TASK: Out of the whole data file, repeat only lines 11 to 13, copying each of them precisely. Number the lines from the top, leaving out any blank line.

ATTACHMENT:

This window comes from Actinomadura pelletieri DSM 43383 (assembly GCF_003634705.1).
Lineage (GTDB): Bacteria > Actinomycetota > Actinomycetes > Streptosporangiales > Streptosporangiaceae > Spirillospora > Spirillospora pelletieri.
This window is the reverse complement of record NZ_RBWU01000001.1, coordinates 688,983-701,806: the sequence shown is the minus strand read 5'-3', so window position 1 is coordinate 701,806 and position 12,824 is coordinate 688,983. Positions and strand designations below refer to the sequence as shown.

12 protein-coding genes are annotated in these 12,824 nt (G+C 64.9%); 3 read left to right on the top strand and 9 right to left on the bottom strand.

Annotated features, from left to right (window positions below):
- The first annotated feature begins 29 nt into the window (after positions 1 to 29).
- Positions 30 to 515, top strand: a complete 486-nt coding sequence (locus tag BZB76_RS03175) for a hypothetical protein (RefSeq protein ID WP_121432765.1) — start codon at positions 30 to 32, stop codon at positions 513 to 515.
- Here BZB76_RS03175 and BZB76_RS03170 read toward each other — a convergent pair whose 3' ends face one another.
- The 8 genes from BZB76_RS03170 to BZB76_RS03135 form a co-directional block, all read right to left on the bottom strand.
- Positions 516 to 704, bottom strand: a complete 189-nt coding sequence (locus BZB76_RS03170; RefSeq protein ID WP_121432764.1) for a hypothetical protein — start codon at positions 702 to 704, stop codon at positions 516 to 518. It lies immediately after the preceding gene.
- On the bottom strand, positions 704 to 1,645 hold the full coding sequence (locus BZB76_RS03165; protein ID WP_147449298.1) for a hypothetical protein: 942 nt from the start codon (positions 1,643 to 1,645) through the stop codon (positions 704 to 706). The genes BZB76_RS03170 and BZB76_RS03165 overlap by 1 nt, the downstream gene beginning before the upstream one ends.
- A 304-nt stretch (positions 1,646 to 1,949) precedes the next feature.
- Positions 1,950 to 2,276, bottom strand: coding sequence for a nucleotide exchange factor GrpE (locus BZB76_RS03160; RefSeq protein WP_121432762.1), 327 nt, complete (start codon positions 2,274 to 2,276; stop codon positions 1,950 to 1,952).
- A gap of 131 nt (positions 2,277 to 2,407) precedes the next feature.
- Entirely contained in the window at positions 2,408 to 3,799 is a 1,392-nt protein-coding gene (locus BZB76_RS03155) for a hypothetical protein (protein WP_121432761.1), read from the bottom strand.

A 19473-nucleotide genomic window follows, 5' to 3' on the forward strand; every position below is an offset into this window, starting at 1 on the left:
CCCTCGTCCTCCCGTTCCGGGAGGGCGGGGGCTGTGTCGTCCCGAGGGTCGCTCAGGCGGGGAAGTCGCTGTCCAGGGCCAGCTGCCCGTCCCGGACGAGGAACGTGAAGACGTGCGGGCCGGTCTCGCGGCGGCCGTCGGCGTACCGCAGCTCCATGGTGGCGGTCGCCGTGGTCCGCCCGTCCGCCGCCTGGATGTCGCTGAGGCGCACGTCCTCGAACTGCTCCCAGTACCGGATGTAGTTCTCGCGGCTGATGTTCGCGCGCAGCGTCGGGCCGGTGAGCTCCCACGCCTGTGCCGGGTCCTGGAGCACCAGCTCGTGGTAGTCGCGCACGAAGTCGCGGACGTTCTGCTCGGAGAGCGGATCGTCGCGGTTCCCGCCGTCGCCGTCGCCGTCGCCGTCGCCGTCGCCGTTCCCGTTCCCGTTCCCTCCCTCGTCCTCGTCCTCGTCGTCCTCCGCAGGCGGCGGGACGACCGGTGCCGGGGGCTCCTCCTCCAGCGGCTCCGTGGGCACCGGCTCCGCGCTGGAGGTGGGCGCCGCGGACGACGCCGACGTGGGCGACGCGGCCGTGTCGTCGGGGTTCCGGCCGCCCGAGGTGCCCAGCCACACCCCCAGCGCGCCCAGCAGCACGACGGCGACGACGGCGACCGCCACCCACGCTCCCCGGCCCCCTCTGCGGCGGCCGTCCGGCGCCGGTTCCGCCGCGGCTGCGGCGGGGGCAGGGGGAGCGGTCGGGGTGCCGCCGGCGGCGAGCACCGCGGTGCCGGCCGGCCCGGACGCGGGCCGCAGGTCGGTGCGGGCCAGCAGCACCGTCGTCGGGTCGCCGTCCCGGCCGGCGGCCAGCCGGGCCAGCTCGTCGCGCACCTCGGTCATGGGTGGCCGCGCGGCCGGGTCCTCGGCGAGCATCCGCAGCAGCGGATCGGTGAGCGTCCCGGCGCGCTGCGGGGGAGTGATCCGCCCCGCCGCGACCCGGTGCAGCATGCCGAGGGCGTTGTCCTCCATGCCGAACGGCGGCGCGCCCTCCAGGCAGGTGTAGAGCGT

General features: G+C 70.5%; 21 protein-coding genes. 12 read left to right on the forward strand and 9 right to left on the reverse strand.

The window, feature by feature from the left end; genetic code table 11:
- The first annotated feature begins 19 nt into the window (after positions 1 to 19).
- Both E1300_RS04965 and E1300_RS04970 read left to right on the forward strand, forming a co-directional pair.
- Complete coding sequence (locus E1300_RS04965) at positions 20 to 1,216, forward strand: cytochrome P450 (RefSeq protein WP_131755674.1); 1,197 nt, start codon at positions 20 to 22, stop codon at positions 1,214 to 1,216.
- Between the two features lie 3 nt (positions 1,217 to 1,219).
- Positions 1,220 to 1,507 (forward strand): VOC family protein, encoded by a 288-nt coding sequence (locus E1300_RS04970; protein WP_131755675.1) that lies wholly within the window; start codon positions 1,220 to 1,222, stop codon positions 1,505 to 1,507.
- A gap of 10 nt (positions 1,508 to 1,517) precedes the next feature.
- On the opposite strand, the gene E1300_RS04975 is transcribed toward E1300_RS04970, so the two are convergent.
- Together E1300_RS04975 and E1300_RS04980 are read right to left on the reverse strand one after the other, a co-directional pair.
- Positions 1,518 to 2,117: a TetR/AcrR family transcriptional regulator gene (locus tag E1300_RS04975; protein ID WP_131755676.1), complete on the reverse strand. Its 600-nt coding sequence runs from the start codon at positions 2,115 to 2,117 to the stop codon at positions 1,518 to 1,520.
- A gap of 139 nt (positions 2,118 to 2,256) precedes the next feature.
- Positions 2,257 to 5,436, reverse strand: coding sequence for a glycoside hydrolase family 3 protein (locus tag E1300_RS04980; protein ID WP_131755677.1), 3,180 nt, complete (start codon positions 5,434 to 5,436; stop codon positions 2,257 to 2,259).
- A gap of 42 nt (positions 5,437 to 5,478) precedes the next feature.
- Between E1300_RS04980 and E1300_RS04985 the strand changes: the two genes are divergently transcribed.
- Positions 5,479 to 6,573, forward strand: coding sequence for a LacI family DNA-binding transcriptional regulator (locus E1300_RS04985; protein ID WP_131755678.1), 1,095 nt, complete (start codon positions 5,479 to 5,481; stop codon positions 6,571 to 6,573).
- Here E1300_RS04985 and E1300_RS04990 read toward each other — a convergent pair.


- On the bottom strand, positions 704 to 1,645 hold the full coding sequence (locus BZB76_RS03165; protein ID WP_147449298.1) for a hypothetical protein: 942 nt from the start codon (positions 1,643 to 1,645) through the stop codon (positions 704 to 706). The genes BZB76_RS03170 and BZB76_RS03165 overlap by 1 nt, the downstream gene beginning before the upstream one ends.
- A 304-nt stretch (positions 1,646 to 1,949) precedes the next feature.
- Positions 1,950 to 2,276, bottom strand: coding sequence for a nucleotide exchange factor GrpE (locus BZB76_RS03160; RefSeq protein WP_121432762.1), 327 nt, complete (start codon positions 2,274 to 2,276; stop codon positions 1,950 to 1,952).